Advertisement

Social Indicators Research

, Volume 117, Issue 1, pp 235–255 | Cite as

Panel Conditioning and Subjective Well-being

  • Mark WoodenEmail author
  • Ning Li
Article

Abstract

The importance of panel, or longitudinal, survey data for analyzing subjective wellbeing, and especially its dynamics, is increasingly recognized. Analyses of such data, however, have to deal with two potential problems: (1) non-random attrition; and (2) panel conditioning. The former is a much researched topic. In contrast, panel conditioning has received much less attention from the research community. In this analysis, longitudinal survey data collected from members of a large national probability sample of households are used to examine whether self-reported measures of psychological well-being exhibit any tendency to change over time in a way that might reflect panel conditioning. Regression models are estimated that control for all time invariant influences as well as a set of time-varying influences. We find very little evidence that mean life satisfaction scores vary with length of time in the panel, especially once non-random attrition is controlled for. In contrast, scores on a measure of mental health do vary with time, and surprisingly men and women exhibit opposing patterns. For men, scores decline over time (though the estimates are not statistically robust), whereas for women the effects are both large and rise with time. Further, for both outcome measures there is a clear narrowing in the dispersion of reported scores over the first few waves of participation. The findings have implications for empirical research employing longitudinal data.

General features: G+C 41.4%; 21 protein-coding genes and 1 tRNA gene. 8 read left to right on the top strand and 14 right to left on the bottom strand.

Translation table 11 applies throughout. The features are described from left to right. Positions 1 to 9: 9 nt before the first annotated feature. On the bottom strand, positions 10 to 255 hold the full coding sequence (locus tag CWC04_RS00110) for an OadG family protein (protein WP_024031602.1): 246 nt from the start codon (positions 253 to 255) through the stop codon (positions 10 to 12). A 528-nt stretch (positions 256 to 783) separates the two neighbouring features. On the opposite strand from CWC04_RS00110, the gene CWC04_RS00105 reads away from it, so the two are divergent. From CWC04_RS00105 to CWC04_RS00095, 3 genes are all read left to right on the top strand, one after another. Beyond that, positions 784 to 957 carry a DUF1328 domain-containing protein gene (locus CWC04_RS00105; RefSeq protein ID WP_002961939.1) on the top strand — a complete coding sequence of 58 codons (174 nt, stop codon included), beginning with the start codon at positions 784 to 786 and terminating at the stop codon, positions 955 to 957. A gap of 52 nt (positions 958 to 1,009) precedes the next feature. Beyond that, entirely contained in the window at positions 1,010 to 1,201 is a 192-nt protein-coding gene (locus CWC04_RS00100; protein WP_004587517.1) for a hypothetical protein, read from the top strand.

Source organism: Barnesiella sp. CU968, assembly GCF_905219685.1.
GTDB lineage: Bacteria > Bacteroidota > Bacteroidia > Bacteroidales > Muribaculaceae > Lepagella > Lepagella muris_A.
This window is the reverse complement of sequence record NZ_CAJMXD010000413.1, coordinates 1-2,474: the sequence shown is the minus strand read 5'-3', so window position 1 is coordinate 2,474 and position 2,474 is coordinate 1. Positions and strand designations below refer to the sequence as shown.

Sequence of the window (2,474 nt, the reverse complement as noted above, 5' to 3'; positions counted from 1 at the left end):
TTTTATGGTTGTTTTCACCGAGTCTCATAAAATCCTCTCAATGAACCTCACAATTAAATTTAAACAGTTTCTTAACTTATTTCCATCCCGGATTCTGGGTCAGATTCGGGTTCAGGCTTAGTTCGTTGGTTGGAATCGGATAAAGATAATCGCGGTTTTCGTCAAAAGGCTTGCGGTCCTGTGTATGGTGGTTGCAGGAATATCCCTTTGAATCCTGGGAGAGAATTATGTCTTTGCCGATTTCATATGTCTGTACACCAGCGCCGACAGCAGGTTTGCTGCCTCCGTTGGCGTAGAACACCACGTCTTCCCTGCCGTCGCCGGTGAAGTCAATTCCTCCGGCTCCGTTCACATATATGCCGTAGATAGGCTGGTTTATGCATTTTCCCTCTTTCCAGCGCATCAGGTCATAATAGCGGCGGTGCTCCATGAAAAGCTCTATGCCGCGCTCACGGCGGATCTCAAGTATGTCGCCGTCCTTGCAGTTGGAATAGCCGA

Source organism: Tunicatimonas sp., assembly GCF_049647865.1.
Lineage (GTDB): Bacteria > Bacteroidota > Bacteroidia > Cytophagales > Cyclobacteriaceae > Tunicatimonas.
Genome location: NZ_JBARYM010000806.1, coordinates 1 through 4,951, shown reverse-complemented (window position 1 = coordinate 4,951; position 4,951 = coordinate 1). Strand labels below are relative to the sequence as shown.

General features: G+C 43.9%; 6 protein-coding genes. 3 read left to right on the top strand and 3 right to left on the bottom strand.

Keywords

HILDA Survey Life satisfaction Longitudinal data Mental health Panel conditioning 

Notes

Acknowledgments

The research reported on in this paper was supported by an Australian Research Council Discovery Grant (#DP1095497). The paper uses unit record data from the Household, Income and Labour Dynamics in Australia (HILDA) Survey. The HILDA Survey Project was initiated and is funded by the Australian Government Department of Families, Housing, Community Services and Indigenous Affairs (FaHCSIA) and is managed by the Melbourne Institute of Applied Economic and Social Research (Melbourne Institute). The authors also thank Robert Cummins and Nicole Watson for helpful advice and comments on an earlier version of this paper. The findings and views reported in this paper, however, are those of the authors and should not be attributed to any of the aforementioned.

References

  1. Australian Bureau of Statistics. (1997). 1995 National Health Survey: SF-36 Population Norms, Australia (ABS cat. No. 4399.0). Canberra: Australian Bureau of Statistics.Google Scholar
  2. Bailar, B. A. (1975). The effects of the rotation group bias on estimates from panel surveys. Journal of the American Statistical Association, 70(349), 23–30.CrossRefGoogle Scholar
  3. Blanchflower, D. G., & Oswald, A. J. (2008). Is well-being U-shaped over the life cycle? Social Science and Medicine, 66(8), 1733–1749.CrossRefGoogle Scholar
  4. Corder, L.S., & Horvitz, D. G. (1989). Panel effects in the National Medical Care Utilization and Expenditure Survey. In D. Kasprzyk, G. Duncan, G Kalton, & M. P. Singh (Eds.), Panel Surveys (pp. 304–318). New York: Wiley.Google Scholar
  5. Das, M., Toepoel, V., & van Soest, A. (2011). Nonparametric tests of panel conditioning and attrition bias in panel surveys. Sociological Methods and Research, 40(1), 32–56.CrossRefGoogle Scholar
  6. Diener, E., Suh, E. M., Lucas, R. E., & Smith, H. L. (1999). Subjective well-being: Three decades of progress. Psychological Bulletin, 125(2), 276–302.CrossRefGoogle Scholar
  7. Ferrer-i-Carbonell, A., & Frijters, P. (2004). How important is methodology for the estimates of the determinants of happiness? Economic Journal, 114(497), 521–530.CrossRefGoogle Scholar